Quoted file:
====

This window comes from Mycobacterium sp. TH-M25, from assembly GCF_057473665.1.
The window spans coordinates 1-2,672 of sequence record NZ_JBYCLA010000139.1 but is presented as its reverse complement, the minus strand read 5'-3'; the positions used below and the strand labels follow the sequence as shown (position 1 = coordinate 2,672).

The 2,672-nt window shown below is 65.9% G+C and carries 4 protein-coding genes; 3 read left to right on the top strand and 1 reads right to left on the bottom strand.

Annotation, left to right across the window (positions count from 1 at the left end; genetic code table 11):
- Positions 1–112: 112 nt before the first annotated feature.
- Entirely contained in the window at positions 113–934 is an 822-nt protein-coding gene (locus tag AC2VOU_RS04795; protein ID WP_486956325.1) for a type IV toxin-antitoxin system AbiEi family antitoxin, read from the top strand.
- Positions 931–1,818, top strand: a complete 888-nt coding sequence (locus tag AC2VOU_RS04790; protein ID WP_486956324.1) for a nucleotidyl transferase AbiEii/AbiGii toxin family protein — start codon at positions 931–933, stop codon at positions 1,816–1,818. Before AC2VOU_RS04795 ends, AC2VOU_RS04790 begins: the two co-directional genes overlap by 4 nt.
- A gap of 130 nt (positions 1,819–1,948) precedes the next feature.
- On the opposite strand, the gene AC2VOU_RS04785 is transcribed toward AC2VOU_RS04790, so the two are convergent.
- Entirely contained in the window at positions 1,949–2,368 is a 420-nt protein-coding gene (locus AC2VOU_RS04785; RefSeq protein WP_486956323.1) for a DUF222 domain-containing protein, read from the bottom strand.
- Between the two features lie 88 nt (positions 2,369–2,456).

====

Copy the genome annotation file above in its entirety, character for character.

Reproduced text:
This window comes from Mycobacterium sp. TH-M25, from assembly GCF_057473665.1.
The window spans coordinates 1-2,672 of sequence record NZ_JBYCLA010000139.1 but is presented as its reverse complement, the minus strand read 5'-3'; the positions used below and the strand labels follow the sequence as shown (position 1 = coordinate 2,672).

The 2,672-nt window shown below is 65.9% G+C and carries 4 protein-coding genes; 3 read left to right on the top strand and 1 reads right to left on the bottom strand.

Annotation, left to right across the window (positions count from 1 at the left end; genetic code table 11):
- Positions 1–112: 112 nt before the first annotated feature.
- Entirely contained in the window at positions 113–934 is an 822-nt protein-coding gene (locus tag AC2VOU_RS04795; protein ID WP_486956325.1) for a type IV toxin-antitoxin system AbiEi family antitoxin, read from the top strand.
- Positions 931–1,818, top strand: a complete 888-nt coding sequence (locus tag AC2VOU_RS04790; protein ID WP_486956324.1) for a nucleotidyl transferase AbiEii/AbiGii toxin family protein — start codon at positions 931–933, stop codon at positions 1,816–1,818. Before AC2VOU_RS04795 ends, AC2VOU_RS04790 begins: the two co-directional genes overlap by 4 nt.
- A gap of 130 nt (positions 1,819–1,948) precedes the next feature.
- On the opposite strand, the gene AC2VOU_RS04785 is transcribed toward AC2VOU_RS04790, so the two are convergent.
- Entirely contained in the window at positions 1,949–2,368 is a 420-nt protein-coding gene (locus AC2VOU_RS04785; RefSeq protein WP_486956323.1) for a DUF222 domain-containing protein, read from the bottom strand.
- Between the two features lie 88 nt (positions 2,369–2,456).